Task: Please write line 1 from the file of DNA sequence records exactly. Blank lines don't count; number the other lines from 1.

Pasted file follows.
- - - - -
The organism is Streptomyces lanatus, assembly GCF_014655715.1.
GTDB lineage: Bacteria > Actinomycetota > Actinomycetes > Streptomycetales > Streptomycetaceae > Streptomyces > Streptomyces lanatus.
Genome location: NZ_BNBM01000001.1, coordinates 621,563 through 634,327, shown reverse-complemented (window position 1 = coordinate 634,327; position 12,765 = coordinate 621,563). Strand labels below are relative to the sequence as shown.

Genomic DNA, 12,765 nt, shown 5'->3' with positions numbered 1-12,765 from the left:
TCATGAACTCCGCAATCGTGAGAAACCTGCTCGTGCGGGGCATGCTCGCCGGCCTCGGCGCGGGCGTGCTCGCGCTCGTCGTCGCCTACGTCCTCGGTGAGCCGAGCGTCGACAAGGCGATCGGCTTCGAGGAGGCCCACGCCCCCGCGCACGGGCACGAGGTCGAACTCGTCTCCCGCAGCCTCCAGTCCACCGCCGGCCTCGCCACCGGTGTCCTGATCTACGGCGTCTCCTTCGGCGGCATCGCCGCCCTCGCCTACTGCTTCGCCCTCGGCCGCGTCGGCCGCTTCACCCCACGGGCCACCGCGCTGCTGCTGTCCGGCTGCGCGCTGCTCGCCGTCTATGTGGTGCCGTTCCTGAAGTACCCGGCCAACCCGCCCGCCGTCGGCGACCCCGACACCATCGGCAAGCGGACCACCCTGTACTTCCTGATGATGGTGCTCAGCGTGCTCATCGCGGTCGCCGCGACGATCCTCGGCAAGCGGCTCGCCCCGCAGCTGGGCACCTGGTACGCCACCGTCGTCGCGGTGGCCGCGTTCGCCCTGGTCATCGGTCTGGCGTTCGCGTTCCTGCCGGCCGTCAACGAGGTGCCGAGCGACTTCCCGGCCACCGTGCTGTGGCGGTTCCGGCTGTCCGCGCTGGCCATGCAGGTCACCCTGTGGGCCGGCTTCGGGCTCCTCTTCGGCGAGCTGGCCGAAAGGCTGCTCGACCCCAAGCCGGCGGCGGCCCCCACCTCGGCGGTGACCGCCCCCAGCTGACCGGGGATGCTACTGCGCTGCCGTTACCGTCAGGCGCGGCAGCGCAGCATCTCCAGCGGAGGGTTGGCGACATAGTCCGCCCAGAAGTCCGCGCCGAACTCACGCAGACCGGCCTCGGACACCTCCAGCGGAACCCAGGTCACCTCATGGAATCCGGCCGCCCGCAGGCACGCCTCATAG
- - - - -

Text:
The organism is Streptomyces lanatus, assembly GCF_014655715.1.